The factors underlying the decrease in ECFMG applications from citizens of Muslim-majority nations are difficult to disentangle. One hypothesis is that the attractiveness of the US as a destination for medical training has waned compared with other countries, such as Australia, Canada, New Zealand, and the UK.36 Even the perception of a Muslim ban in the US, whether the legislation is upheld in the courts, could dissuade some medical students and graduates from attempting the ECFMG certification process. Another possibility is that IMGs do not need to leave their home country for specialty training because standards of GME worldwide have been raised and new residency programs have been developed.37-40 Finally, current societal attitudes discourage IMGs from Muslim-majority nations from relocating, often with spouses and other family members,41,42 given that their perception of the integration process is negative.
Our study has several limitations. First, the AMA Masterfile has been criticized for overcounting or undercounting certain subcategories.43 It remains the best available data source for enumerating the US physician workforce44,45 and has been used it in previous investigations.46-48 Second, while we looked at longitudinal data, we did not track the movement of individual physicians. This means that numbers are reported at an aggregate level, and remigration to country of origin has not been captured in our data set. Similarly, IMGs from Muslim-majority countries might have undergone a naturalization process and thus obtained US citizenship. In our data set, they would be considered part of the cohort from Muslim-majority countries based on their citizenship at medical school. This could result in an overestimate of the number of practicing IMGs from Muslim-majority countries but would not have affected the applicants for certification because that process takes place before entering the US. Our inclusion of individuals coming from Muslim-majority nations did not consider their individual circumstances or religious affiliation. Additionally, we did not consider individuals from other countries with large Muslim populations, such as India and Ethiopia, because we were primarily interested in country-level trends. Finally, while we described trends in physician migration and ECFMG certification applications, the causes of these trends are not known. Although there was a much larger decrease in ECFMG applications from citizens of Muslim-majority countries between 2017 and 2018, we can only infer that the travel ban was a precipitating factor.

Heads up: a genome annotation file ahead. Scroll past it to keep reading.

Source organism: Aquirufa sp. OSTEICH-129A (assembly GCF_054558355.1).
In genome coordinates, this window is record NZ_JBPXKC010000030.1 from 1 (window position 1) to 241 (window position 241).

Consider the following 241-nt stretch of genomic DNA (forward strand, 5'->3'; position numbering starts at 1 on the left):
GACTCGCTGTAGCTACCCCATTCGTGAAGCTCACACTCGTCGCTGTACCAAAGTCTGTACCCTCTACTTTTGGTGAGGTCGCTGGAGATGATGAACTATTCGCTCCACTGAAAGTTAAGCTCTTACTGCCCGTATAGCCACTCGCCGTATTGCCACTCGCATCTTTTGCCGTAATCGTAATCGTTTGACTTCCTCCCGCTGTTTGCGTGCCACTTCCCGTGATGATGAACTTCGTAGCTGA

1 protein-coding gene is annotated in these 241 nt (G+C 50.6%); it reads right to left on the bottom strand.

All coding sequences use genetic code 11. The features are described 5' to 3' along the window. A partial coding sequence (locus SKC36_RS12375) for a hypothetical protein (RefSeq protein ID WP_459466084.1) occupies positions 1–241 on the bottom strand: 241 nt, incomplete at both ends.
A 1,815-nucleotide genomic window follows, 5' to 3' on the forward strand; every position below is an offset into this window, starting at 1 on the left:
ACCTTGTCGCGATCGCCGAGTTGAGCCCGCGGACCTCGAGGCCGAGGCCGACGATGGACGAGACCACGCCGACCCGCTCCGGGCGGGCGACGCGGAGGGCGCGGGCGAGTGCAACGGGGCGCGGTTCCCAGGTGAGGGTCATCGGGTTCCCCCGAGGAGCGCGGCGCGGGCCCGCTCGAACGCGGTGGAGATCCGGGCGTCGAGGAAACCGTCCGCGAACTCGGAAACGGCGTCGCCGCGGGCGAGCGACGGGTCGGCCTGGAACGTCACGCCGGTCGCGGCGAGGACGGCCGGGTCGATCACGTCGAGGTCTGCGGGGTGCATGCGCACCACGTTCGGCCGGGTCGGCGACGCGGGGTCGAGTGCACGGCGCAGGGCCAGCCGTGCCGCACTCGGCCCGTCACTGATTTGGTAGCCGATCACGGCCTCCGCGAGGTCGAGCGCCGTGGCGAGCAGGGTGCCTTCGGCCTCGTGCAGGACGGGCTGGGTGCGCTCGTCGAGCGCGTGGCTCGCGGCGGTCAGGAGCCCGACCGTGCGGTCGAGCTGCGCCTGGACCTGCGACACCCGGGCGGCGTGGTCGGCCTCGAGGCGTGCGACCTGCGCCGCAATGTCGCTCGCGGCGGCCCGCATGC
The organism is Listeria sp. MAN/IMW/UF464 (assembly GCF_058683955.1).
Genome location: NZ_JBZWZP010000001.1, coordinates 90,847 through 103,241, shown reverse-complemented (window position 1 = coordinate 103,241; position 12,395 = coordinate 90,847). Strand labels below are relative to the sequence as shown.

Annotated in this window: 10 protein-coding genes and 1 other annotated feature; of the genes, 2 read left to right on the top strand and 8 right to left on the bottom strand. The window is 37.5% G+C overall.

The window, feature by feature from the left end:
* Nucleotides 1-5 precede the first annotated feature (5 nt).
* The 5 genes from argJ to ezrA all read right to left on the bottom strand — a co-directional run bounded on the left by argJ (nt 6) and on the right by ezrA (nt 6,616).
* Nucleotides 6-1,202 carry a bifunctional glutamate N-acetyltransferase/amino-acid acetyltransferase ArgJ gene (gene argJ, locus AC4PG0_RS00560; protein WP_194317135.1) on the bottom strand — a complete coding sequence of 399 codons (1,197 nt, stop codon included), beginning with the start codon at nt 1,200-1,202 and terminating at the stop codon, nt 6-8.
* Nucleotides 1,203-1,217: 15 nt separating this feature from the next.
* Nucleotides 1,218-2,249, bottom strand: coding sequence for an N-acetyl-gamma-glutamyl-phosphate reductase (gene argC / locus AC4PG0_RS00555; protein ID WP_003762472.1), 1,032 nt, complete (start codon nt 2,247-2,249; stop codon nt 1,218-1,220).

International medical graduates, including those who were citizens of Muslim-majority nations at entry to medical school, make up a large part of the US physician workforce. Based on the results of this study, the IMG pool is changing, with relatively fewer citizens from Muslim-majority countries attempting examinations required for ECFMG certification.
Accepted for Publication: April 23, 2020.
Published: July 6, 2020. doi:10.1001/jamanetworkopen.2020.9418
Open Access: This is an open access article distributed under the terms of the CC-BY License. © 2020 Boulet JR et al. JAMA Network Open.
Corresponding Author: John R. Boulet, PhD, Educational Commission for Foreign Medical Graduates, 3624 Market St, 4th Floor, Philadelphia, PA 19104 (firstname.lastname@example.org).
Author Contributions: Dr Boulet had full access to all of the data in the study and takes responsibility for the integrity of the data and the accuracy of the data analysis.
Concept and design: All authors.
Acquisition, analysis, or interpretation of data: All authors.
Drafting of the manuscript: All authors.
Critical revision of the manuscript for important intellectual content: All authors.
Statistical analysis: Boulet, Duvivier.
Administrative, technical, or material support: Boulet, Pinsky.
Supervision: Boulet, Pinsky.
Conflict of Interest Disclosures: None reported.